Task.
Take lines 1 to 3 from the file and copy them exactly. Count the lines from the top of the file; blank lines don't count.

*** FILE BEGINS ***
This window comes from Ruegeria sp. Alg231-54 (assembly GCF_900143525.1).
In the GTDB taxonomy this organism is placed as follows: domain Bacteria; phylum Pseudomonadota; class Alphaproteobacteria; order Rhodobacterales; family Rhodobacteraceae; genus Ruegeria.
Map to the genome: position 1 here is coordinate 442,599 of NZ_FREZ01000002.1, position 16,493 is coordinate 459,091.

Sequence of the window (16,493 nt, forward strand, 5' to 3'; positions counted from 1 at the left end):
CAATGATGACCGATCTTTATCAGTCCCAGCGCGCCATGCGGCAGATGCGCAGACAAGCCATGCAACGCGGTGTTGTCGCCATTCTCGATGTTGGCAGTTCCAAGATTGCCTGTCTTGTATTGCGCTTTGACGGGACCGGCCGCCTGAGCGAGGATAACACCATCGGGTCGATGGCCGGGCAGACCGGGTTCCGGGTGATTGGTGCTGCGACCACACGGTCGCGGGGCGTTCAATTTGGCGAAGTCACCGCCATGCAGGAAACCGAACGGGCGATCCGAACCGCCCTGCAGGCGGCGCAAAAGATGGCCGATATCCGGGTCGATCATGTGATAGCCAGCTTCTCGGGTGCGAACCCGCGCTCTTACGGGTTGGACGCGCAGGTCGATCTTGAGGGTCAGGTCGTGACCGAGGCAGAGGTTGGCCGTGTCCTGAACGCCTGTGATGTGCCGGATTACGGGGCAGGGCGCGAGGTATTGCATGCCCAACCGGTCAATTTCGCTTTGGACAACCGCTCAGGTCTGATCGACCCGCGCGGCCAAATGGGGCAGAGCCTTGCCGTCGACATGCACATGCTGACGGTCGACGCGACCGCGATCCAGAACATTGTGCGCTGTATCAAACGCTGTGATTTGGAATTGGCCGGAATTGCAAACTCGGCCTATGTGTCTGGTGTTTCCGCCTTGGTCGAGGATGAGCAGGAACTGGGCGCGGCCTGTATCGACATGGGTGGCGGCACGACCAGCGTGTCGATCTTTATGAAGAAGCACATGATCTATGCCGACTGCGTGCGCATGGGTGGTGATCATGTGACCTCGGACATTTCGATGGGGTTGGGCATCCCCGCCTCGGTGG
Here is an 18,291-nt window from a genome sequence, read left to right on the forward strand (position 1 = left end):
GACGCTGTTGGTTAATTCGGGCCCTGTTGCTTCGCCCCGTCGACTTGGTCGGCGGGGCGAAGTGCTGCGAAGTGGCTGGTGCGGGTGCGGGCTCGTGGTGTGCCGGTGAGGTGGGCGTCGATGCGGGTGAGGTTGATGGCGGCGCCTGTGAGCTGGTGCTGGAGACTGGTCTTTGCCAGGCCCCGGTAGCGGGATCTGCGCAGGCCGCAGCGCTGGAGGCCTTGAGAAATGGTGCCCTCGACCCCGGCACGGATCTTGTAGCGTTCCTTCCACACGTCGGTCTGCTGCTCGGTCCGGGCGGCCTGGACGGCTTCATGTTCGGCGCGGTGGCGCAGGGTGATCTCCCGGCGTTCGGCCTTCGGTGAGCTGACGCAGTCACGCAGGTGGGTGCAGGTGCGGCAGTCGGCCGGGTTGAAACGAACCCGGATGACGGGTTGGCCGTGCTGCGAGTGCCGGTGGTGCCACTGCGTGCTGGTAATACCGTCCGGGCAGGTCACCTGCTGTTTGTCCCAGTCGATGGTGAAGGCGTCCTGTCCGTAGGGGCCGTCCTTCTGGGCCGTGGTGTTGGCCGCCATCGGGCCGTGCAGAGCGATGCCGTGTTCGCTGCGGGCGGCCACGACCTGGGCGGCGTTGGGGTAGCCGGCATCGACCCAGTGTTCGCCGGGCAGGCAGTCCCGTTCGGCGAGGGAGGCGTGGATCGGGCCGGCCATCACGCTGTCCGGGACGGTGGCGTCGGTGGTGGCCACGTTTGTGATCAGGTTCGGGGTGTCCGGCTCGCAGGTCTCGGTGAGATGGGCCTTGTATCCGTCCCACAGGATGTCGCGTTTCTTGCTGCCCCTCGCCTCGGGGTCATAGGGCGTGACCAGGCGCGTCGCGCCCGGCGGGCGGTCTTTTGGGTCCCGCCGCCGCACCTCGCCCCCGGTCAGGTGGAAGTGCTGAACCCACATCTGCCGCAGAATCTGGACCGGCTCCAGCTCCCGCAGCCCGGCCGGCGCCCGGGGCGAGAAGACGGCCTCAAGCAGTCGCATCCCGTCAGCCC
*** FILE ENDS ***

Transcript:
This window comes from Ruegeria sp. Alg231-54 (assembly GCF_900143525.1).
In the GTDB taxonomy this organism is placed as follows: domain Bacteria; phylum Pseudomonadota; class Alphaproteobacteria; order Rhodobacterales; family Rhodobacteraceae; genus Ruegeria.
Map to the genome: position 1 here is coordinate 442,599 of NZ_FREZ01000002.1, position 16,493 is coordinate 459,091.